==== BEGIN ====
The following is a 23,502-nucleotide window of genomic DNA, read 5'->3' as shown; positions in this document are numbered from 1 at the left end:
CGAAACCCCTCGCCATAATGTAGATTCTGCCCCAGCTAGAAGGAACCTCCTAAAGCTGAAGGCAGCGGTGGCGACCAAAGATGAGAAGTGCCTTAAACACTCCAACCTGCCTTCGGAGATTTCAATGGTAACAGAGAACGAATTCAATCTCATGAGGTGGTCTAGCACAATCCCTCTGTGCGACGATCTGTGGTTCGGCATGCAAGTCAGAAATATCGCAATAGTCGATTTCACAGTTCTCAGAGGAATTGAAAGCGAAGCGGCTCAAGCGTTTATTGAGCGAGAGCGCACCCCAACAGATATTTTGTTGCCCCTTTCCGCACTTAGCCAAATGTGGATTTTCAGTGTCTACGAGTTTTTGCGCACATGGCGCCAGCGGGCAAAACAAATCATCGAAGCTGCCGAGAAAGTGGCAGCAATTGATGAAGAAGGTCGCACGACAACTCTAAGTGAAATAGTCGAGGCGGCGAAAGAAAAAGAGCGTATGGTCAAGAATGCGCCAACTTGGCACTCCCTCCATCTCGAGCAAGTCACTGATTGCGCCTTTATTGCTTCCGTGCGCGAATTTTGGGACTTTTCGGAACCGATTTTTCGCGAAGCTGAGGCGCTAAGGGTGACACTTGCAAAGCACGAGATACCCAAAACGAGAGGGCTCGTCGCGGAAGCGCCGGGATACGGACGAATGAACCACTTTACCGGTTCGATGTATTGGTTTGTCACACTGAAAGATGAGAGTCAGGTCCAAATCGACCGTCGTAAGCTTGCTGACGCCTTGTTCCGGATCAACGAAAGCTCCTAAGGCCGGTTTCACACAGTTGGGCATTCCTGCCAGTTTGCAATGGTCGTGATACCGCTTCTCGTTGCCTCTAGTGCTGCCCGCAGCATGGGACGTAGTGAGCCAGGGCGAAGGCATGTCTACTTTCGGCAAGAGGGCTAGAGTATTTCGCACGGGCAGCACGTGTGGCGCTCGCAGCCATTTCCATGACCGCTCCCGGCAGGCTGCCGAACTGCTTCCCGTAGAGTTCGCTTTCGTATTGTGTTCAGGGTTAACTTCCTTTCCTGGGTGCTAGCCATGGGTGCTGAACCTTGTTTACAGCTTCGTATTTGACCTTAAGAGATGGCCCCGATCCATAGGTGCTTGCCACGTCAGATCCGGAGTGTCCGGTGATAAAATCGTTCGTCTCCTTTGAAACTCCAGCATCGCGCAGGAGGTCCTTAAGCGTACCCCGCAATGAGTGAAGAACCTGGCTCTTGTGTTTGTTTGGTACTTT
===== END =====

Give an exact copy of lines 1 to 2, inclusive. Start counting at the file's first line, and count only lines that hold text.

The following is a 23,502-nucleotide window of genomic DNA, read 5'->3' as shown; positions in this document are numbered from 1 at the left end:
CGAAACCCCTCGCCATAATGTAGATTCTGCCCCAGCTAGAAGGAACCTCCTAAAGCTGAAGGCAGCGGTGGCGACCAAAGATGAGAAGTGCCTTAAACACTCCAACCTGCCTTCGGAGATTTCAATGGTAACAGAGAACGAATTCAATCTCATGAGGTGGTCTAGCACAATCCCTCTGTGCGACGATCTGTGGTTCGGCATGCAAGTCAGAAATATCGCAATAGTCGATTTCACAGTTCTCAGAGGAATTGAAAGCGAAGCGGCTCAAGCGTTTATTGAGCGAGAGCGCACCCCAACAGATATTTTGTTGCCCCTTTCCGCACTTAGCCAAATGTGGATTTTCAGTGTCTACGAGTTTTTGCGCACATGGCGCCAGCGGGCAAAACAAATCATCGAAGCTGCCGAGAAAGTGGCAGCAATTGATGAAGAAGGTCGCACGACAACTCTAAGTGAAATAGTCGAGGCGGCGAAAGAAAAAGAGCGTATGGTCAAGAATGCGCCAACTTGGCACTCCCTCCATCTCGAGCAAGTCACTGATTGCGCCTTTATTGCTTCCGTGCGCGAATTTTGGGACTTTTCGGAACCGATTTTTCGCGAAGCTGAGGCGCTAAGGGTGACACTTGCAAAGCACGAGATACCCAAAACGAGAGGGCTCGTCGCGGAAGCGCCGGGATACGGACGAATGAACCACTTTACCGGTTCGATGTATTGGTTTGTCACACTGAAAGATGAGAGTCAGGTCCAAATCGACCGTCGTAAGCTTGCTGACGCCTTGTTCCGGATCAACGAAAGCTCCTAAGGCCGGTTTCACACAGTTGGGCATTCCTGCCAGTTTGCAATGGTCGTGATACCGCTTCTCGTTGCCTCTAGTGCTGCCCGCAGCATGGGACGTAGTGAGCCAGGGCGAAGGCATGTCTACTTTCGGCAAGAGGGCTAGAGTATTTCGCACGGGCAGCACGTGTGGCGCTCGCAGCCATTTCCATGACCGCTCCCGGCAGGCTGCCGAACTGCTTCCCGTAGAGTTCGCTTTCGTATTGTGTTCAGGGTTAACTTCCTTTCCTGGGTGCTAGCCATGGGTGCTGAACCTTGTTTACAGCTTCGTATTTGACCTTAAGAGATGGCCCCGATCCATAGGTGCTTGCCACGTCAGATCCGGAGTGTCCGGTGATAAAATCGTTCGTCTCCTTTGAAACTCCAGCATCGCGCAGGAGGTCCTTAAGCGTACCCCGCAATGAGTGAAGAACCTGGCTCTTGTGTTTGTTTGGTACTTT